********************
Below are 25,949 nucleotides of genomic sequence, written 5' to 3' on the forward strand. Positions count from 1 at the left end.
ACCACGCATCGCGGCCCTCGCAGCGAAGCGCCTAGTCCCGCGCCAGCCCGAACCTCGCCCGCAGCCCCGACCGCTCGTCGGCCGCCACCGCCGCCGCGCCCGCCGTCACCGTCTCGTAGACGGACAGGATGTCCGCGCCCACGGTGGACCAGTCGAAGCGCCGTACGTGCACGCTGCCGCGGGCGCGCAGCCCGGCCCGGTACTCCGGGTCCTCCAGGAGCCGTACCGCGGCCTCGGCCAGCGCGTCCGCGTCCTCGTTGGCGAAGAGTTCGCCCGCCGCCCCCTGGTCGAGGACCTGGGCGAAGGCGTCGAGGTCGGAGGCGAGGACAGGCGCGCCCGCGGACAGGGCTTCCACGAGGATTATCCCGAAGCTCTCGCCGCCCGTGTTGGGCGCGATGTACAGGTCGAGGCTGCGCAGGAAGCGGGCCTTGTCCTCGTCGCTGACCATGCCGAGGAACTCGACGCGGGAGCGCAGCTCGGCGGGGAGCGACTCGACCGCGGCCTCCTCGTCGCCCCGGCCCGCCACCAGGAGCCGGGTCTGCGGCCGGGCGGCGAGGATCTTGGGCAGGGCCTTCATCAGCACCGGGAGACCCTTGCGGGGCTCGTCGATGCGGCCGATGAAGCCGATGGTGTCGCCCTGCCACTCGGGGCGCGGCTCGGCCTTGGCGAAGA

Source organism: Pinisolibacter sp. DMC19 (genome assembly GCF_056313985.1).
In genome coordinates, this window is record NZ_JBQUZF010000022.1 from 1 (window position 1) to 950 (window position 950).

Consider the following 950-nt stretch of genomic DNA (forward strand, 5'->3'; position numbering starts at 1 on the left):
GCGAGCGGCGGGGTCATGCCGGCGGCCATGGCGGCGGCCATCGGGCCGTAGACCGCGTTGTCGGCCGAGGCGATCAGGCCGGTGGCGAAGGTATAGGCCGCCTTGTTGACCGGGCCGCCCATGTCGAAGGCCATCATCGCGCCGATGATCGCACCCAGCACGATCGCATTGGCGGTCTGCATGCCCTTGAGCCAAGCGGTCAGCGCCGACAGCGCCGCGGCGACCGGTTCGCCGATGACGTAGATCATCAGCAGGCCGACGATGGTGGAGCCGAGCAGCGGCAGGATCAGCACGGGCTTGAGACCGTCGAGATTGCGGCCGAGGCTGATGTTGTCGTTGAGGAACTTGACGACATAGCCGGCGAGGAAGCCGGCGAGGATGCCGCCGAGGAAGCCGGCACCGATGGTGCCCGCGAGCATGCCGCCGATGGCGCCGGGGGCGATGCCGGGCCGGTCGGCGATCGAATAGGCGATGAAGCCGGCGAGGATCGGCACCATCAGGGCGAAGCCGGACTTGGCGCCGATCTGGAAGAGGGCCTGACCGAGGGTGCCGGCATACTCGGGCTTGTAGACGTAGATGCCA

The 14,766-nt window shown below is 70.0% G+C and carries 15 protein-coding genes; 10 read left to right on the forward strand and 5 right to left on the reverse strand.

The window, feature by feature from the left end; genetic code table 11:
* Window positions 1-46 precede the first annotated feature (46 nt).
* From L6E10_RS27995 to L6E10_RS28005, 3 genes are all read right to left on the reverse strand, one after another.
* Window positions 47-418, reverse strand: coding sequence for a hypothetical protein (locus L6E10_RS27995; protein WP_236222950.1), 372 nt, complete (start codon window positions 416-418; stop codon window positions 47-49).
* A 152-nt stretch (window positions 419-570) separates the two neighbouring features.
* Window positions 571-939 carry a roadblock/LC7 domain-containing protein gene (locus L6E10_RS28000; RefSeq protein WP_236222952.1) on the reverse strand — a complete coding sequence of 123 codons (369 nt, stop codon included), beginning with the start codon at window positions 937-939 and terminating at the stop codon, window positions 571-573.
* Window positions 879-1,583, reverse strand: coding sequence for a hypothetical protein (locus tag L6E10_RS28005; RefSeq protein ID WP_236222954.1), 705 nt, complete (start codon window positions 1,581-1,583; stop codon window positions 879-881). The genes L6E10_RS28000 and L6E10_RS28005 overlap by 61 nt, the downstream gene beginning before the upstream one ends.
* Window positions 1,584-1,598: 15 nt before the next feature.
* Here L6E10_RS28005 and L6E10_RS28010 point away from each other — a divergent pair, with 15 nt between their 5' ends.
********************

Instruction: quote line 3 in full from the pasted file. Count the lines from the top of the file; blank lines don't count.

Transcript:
Source organism: Pinisolibacter sp. DMC19 (genome assembly GCF_056313985.1).